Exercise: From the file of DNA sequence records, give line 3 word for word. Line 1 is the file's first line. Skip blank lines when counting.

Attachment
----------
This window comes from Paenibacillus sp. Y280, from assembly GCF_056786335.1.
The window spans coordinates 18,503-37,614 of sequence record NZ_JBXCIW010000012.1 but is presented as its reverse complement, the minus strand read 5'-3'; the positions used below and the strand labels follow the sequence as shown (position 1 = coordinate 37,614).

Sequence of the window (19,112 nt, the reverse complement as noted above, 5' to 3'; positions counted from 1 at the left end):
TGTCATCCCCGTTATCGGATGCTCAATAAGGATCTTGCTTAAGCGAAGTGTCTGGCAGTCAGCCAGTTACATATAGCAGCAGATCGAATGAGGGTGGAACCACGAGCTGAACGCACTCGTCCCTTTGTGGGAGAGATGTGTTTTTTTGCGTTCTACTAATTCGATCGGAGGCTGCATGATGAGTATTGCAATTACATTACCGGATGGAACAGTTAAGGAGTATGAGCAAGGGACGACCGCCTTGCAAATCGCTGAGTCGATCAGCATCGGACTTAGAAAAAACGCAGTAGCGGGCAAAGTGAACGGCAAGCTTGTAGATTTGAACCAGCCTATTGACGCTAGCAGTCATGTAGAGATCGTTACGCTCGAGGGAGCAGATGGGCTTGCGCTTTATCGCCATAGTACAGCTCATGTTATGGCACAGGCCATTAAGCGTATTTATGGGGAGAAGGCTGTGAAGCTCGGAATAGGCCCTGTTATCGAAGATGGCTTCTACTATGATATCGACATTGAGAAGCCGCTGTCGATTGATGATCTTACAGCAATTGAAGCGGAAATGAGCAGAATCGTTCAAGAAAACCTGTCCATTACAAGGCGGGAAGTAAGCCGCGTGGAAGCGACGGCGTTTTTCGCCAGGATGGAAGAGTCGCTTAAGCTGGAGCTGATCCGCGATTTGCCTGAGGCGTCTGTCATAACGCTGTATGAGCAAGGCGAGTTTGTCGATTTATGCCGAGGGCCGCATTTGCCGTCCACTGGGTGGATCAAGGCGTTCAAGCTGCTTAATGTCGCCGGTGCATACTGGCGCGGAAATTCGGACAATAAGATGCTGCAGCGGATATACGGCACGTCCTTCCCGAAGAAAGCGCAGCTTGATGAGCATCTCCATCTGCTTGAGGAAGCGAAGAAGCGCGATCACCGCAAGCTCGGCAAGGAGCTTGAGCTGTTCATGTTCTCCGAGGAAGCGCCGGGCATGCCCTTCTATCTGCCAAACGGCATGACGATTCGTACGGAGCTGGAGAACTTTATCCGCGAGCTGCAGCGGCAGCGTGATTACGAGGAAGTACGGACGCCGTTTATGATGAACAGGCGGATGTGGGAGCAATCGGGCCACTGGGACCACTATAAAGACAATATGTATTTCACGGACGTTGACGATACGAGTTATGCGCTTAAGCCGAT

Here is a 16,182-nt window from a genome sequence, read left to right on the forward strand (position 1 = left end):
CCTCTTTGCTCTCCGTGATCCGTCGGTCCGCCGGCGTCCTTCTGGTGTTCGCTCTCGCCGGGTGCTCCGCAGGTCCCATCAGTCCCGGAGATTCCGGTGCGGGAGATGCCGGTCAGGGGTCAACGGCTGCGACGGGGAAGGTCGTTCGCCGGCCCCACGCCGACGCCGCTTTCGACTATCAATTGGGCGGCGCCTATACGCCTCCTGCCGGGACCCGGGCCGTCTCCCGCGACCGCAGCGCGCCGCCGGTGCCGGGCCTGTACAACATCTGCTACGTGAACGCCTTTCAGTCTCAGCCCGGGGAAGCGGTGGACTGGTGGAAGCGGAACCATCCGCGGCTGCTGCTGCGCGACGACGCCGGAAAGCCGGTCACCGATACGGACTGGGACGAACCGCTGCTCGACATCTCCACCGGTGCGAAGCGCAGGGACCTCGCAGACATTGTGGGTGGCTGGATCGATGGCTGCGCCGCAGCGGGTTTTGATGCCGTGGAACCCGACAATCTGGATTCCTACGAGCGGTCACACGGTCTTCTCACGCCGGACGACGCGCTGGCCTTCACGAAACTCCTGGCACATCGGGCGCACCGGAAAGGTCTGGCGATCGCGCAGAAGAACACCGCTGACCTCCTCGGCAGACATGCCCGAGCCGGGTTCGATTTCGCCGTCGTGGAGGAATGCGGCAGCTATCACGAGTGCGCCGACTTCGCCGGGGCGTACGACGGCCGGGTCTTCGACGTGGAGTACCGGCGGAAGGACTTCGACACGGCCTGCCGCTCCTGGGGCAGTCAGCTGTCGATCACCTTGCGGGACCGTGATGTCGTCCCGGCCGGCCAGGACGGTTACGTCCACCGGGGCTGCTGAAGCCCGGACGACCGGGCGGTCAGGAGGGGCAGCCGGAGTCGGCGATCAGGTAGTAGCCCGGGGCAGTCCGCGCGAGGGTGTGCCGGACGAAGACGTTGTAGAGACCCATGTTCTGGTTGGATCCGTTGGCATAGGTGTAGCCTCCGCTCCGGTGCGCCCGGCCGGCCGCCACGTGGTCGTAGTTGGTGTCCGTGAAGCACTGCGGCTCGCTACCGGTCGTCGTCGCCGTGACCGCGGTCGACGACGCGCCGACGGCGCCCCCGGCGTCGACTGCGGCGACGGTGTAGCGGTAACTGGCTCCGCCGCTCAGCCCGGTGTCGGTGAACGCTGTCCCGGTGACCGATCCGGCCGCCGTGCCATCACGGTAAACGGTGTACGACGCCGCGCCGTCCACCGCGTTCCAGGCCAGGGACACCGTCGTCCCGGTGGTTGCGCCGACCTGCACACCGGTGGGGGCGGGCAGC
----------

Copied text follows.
Sequence of the window (19,112 nt, the reverse complement as noted above, 5' to 3'; positions counted from 1 at the left end):